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Serena Williams Speaks On Black Women’s High Post-Pregnancy Death Rate, Sheds Tears Reading Other Mothers’ Stories

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Serena Williams reflects on the complications she endured while giving birth which have opened up a conversation about black women’s rate of death compared to white women on social media. More inside…

Serena Williams is a champion on the tennis court and off as she has embarked on the wonderful journey of motherhood. Not to mention, she’s also a wife now.

The tennis superstar recently opened up in VOGUE magazine about the complications she endured as she gave birth to her first child, Alexis Olympia Ohanian Jr.

The 36-year-old had to undergo an emergency C-section after her daughter’s heart rate dropped dangerously low. Baby Olympia was born healthy, but mom still had some complications. Serena ended up suffering a pulmonary embolism, which is blood clots in the lungs. As she was familiar with her medical history, she told the doctors and nurses what to do, but they did not listen. Eventually, they took her advice and they were able to fix the issue.

Now, a conversation about the disproportionate mortality rate of African-American women compared to white women has been hot on social media. Statistics prove that black women are more likely to die from pregnancy (or childbirth-related causes) than white women are.

“I didn’t expect that sharing our family’s story of Olympia’s birth and all of complications after giving birth would start such an outpouring of discussion from women — especially black women — who have faced similar complications and women whose problems go unaddressed,” Serena said in a Facebook message attached to an adorable video of Olympia.

“These aren’t just stories: according to the CDC, (Center for Disease Control) black women are over 3 times more likely than White women to die from pregnancy- or childbirth-related causes. We have a lot of work to do as a nation and I hope my story can inspire a conversation that gets us to close this gap,” she continued.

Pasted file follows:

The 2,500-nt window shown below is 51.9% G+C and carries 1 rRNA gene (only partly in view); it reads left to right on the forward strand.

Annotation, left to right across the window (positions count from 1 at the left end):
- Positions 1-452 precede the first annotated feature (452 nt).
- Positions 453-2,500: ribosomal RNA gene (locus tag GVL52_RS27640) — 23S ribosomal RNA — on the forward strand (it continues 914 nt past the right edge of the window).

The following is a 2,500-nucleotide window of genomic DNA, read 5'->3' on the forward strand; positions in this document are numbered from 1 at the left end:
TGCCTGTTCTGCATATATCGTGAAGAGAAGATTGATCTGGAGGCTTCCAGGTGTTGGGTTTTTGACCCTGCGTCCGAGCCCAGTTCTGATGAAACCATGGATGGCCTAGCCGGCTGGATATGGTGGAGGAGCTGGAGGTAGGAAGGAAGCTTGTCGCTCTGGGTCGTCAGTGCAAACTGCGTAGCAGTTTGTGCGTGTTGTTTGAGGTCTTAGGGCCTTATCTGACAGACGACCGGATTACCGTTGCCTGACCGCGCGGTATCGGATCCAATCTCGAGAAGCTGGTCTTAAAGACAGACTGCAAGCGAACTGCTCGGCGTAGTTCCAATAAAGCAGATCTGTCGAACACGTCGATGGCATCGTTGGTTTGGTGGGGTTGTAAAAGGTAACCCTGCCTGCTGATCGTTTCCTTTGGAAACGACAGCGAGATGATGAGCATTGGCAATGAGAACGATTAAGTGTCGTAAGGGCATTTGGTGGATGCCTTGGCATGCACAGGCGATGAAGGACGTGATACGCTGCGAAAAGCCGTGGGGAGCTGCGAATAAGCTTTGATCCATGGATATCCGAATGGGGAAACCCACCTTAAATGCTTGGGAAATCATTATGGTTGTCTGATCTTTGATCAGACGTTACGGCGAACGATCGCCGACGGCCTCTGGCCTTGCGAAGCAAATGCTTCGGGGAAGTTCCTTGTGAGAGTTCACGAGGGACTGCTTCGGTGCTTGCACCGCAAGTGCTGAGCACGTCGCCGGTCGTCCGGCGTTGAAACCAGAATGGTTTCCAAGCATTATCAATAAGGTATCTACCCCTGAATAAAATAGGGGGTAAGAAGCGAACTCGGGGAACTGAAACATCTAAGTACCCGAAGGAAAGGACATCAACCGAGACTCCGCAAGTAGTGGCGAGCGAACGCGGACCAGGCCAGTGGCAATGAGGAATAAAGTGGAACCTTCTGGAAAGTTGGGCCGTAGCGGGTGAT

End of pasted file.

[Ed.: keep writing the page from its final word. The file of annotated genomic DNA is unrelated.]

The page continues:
She’s right. There’s a huge gap that needs to be closed.

“A black woman is 22 percent more likely to die from heart disease than a white woman, 71 percent more likely to perish from cervical cancer, but 243 percent more likely to die from pregnancy- or childbirth-related causes,” a Pro Publica article states.

And it doesn’t seem to matter the black woman's status.

“It tells you that you can’t educate your way out of this problem,” said Raegan McDonald-Mosley, the chief medical officer for Planned Parenthood Federation of America. “You can’t health-care-access your way out of this problem. There’s something inherently wrong with the system that’s not valuing the lives of black women equally to white women.”

As black women, we don’t need statistics to tell us what we already deal with on a daily.  But for those who think we’re making this ish up, the proof is in the numbers.

While Serena’s birth experience wasn’t the greatest, she said she’s happy it happened to her and it made her appreciate herself and other women more.

“It made me stronger and it made me appreciate women -- both women with and without kids -- even more. We are powerful!!!”

After sharing her message, she was bombarded with birthing stories from women all around the world. Rena took some time to read them and it got her super emotional.

“I'm in tears with all these stories I have almost read every single one of them- and plan on doing so! I'm glad we can speak out about this. Let's continue to let our voices be heard. That's the only way to make change,” she wrote in the comments.

Read her full message below:

So adorbs!

Photo: VOGUE




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